Behold, verily, verily, I say unto my servant Sidney, I have looked upon thee and thy works. I have heard thy prayers, and prepared thee for a great work. Thou art blessed, for thou shalt do great things. Behold thou wast sent forth, even as John-to prepare the way before me, and before Elijah, which should come, and thou knew it not. Thou didst baptise by water unto repentance, but they received not the Holy Ghost; but now I give unto thee a commandment, that thou shalt baptise by water, and they shall receive the Holy Ghost by the laying on of the hands, even as the apostles of old.

    And it shall come to pass, that there shall be a great work in the land, even among the Gentiles; for their folly and their abominations shall be made manifest in the eyes of all people: for I am God, and mine arm is not shortened, and I will show miracles, signs and wonders, unto all those who believe on my name. And whoso shall ask it in my name, in faith, they shall cast out devils; they shall heal the sick, they shall cause the blind to receive their sight, and the deaf to hear, and the dumb to speak, and the lame to walk: and the time speedily cometh, that great things are to be shown forth unto the children of men: but without faith, shall not any thing be shown forth, except desolations upon Babylon -- the same which has made all nations drink of the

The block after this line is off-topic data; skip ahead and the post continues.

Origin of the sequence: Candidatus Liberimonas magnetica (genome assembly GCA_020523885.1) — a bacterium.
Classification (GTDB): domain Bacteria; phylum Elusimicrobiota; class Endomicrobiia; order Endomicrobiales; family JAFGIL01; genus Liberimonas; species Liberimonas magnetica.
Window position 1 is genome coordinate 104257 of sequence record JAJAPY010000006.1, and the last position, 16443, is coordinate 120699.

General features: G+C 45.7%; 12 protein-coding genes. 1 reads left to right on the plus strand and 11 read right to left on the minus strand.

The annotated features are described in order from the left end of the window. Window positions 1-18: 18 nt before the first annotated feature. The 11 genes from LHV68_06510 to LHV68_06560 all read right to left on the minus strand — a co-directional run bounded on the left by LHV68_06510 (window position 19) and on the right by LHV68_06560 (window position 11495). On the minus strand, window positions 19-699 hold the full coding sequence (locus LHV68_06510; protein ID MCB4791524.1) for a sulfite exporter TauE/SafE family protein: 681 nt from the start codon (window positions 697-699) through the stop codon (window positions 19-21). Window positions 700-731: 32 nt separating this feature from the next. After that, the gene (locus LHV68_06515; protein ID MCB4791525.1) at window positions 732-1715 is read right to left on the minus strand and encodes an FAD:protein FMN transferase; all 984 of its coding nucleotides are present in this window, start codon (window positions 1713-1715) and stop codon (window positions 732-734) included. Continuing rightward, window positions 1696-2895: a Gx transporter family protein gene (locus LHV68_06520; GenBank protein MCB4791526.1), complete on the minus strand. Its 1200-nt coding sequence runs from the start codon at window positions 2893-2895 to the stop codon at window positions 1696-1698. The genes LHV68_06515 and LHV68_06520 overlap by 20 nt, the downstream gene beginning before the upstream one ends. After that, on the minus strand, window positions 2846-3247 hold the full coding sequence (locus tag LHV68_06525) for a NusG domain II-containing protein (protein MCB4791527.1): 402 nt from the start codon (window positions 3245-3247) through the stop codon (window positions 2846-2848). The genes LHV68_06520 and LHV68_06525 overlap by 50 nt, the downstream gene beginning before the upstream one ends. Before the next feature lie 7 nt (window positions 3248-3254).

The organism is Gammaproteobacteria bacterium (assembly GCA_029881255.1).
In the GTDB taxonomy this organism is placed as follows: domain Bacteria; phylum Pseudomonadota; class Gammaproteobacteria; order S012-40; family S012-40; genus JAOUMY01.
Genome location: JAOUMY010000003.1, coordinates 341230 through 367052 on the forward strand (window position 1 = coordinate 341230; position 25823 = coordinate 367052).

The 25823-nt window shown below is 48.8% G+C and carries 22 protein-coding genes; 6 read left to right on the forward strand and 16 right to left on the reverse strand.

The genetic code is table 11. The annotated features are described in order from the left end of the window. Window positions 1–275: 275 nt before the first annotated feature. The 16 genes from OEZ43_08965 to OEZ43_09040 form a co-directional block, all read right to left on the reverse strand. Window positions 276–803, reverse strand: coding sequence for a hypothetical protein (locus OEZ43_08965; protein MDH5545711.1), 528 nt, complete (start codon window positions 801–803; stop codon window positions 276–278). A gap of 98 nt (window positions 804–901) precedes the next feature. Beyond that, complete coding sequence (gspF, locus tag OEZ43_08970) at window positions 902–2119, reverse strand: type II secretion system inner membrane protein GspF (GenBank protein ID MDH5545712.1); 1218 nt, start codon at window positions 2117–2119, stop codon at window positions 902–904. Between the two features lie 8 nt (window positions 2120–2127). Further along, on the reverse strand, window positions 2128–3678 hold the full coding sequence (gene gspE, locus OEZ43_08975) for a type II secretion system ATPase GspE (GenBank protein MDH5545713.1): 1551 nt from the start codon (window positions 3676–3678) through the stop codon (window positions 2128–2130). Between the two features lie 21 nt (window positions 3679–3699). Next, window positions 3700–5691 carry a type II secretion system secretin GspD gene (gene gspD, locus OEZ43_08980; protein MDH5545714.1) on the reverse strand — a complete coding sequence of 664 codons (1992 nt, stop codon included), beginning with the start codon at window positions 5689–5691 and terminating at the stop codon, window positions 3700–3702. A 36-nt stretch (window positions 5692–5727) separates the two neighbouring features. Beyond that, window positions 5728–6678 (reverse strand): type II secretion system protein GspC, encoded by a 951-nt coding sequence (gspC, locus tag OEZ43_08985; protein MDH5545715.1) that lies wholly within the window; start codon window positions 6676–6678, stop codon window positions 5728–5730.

wine of the wrath of her fornication. And there are none that doeth good, except those who are ready to receive the fullness of my gospel, which I have sent forth to this generation: